My head throbbed with pain as I woke up. My eyes fluttered open, the light blinding, so I squinted. Groggy from my sleep I slowly glanced at my surroundings.
Where was I? My neck hurt like hell whenever I tried turning it so I peered through my eyes.
All I saw before me was bright rolling hills.
When I saw those, I thought back to the time when Shelly and I would dance in the breeze with the flowers. Shelly, I thought. Her pretty face formed in my thoughts.
I remember her soft blue eyes turning cold with fear, but why was she afraid? What was she so terrified about? A low train whistle rumbled my thoughts.
Suddenly everything flowed back, the car, the train, the accident, Shelly.
Oh my goodness, was Shelly okay? Panic struck me as I thought about all of the horrific things that could have happened to her.
I had to see if she was safe, I had to know if she was alive, if she was okay. I glance in the rear view mirror to see Shelly white as a ghost, teeth chattering, her whole body still.
She was in shock, I did this to her. I craned my neck so that I could she if anyone else was okay. I sucked in a sharp breath as I rebelled against pain.
My mom was either dead or unconscious her lips were blue and blood pooled at her feet. Joe's chest didn't rise or fall, his green eyes and mouth were agape.
I let a tear slip, he was my best friend, and the last moments we had were fighting. The last words I had spoken to him were, crude, and I could never take them back. I killed my best friend.
If he had never agreed to my begging of coming on this trip, he wouldn't be dead. It was all my fault.
The train whistle blew me out of my thoughts, it was closer now, advancing at a high speed. I tried to move to get Shelly but instead pain shot through my left leg.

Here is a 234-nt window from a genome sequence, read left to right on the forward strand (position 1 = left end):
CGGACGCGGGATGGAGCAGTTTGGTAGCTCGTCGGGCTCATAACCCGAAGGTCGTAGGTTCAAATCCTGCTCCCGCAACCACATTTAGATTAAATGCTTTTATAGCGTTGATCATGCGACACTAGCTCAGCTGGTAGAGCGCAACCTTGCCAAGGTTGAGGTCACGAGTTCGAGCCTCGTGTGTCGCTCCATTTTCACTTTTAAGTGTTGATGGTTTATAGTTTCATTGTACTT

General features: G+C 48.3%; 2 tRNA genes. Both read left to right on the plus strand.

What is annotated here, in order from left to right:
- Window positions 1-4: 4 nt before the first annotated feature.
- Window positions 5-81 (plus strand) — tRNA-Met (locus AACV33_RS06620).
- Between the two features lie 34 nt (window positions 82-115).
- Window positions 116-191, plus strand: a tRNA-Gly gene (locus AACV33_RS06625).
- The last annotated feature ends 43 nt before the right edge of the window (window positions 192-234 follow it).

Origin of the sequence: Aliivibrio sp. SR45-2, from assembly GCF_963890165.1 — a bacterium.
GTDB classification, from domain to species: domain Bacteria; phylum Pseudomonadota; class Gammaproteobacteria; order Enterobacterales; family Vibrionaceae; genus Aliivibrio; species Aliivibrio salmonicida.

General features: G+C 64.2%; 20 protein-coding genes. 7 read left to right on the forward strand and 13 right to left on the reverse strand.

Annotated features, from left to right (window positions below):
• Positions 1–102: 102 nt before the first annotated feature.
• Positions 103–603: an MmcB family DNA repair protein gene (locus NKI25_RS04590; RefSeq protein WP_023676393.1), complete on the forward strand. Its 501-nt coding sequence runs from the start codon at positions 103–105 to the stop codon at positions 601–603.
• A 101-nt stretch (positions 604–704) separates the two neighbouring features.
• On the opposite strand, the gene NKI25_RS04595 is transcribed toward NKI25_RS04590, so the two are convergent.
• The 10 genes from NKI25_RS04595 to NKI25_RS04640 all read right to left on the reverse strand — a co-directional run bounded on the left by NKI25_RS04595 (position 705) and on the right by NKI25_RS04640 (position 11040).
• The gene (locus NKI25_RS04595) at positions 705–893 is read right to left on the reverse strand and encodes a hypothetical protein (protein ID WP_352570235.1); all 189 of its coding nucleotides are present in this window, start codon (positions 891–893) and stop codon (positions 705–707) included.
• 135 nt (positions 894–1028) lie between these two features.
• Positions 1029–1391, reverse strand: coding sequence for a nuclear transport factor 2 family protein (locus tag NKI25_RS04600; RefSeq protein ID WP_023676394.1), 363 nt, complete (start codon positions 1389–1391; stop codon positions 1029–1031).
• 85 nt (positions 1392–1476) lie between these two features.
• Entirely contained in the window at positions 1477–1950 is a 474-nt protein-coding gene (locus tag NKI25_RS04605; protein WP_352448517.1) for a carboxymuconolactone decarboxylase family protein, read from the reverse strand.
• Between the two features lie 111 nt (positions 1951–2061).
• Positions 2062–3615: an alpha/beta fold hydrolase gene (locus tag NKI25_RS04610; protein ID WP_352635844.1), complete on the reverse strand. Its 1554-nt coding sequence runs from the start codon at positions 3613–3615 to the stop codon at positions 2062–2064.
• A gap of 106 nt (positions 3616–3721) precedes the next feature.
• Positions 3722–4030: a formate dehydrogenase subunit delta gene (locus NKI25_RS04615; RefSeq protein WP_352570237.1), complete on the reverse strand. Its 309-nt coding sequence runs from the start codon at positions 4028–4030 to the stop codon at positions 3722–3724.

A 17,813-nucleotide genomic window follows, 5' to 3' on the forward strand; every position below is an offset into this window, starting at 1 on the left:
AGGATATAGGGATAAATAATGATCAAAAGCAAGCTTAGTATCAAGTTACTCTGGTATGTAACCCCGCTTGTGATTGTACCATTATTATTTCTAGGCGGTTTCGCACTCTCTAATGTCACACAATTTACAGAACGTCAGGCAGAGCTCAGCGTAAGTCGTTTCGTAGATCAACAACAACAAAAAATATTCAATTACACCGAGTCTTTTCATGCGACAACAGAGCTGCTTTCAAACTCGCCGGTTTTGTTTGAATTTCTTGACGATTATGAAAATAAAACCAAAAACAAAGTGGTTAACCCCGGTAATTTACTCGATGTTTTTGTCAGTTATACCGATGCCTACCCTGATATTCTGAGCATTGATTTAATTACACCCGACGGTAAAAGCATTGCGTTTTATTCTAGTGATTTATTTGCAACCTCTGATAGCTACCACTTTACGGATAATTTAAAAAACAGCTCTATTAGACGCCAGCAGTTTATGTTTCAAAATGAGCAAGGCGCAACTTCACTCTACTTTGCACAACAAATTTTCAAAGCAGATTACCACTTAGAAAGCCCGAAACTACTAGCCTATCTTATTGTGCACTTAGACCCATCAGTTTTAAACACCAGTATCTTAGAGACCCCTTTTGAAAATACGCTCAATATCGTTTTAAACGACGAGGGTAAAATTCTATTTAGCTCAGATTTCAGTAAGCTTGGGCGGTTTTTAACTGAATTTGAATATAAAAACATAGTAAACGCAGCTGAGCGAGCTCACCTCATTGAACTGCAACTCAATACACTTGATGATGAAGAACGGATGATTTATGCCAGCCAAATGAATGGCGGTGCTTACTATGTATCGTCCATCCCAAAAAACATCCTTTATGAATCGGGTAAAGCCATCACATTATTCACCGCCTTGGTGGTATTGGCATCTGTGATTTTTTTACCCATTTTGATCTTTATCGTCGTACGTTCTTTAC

I gasped, my leg was trapped by the door, pinned down and bloodied. No, no, no, I lurched for my sister over and over again, trying to free myself from the restraint.
I need to save my sister, I need to get her out. My head pounded in pain, I noticed a drop of red dripping from my sticky hair.
Toot, toot, the low solum tune, fuelled my adrenaline. I had to get her out, I had to. I tugged on the handle of my door, but it wouldn't budge.
My moms door was pinned to the pole were the arm had descended onto our trunk, denting it.
Clicking on the button for the window to go down didn't work, meaning that the vehicle had lost its power.
Toot, toot, it sounded closer, the engine chugging hard and fast. The spiderweb cracks in the window caught my attention, I'll just punch it, I thought.
That is what I did, or at least attempted to do. My arm went limp, and my knuckles popped. I need something sharp, I pondered.
Finally it clicked, I unclasped my head rest and pounded the window repeatedly. Glass littered everywhere, especially on my lap, but all that mattered was Shelly.
Toot, toot, the train was getting too close. I couldn't save anyone's life but Shelly's. I reached as far back as I could to get her attention.
When she saw my gestures to the window, she quickly climbed out to safety.
Toot, toot, this was it, I thought, she will live a full life and become a writer, and I will die today. Shelly looked at me longingly sad stare, but I just gave a sad smile back.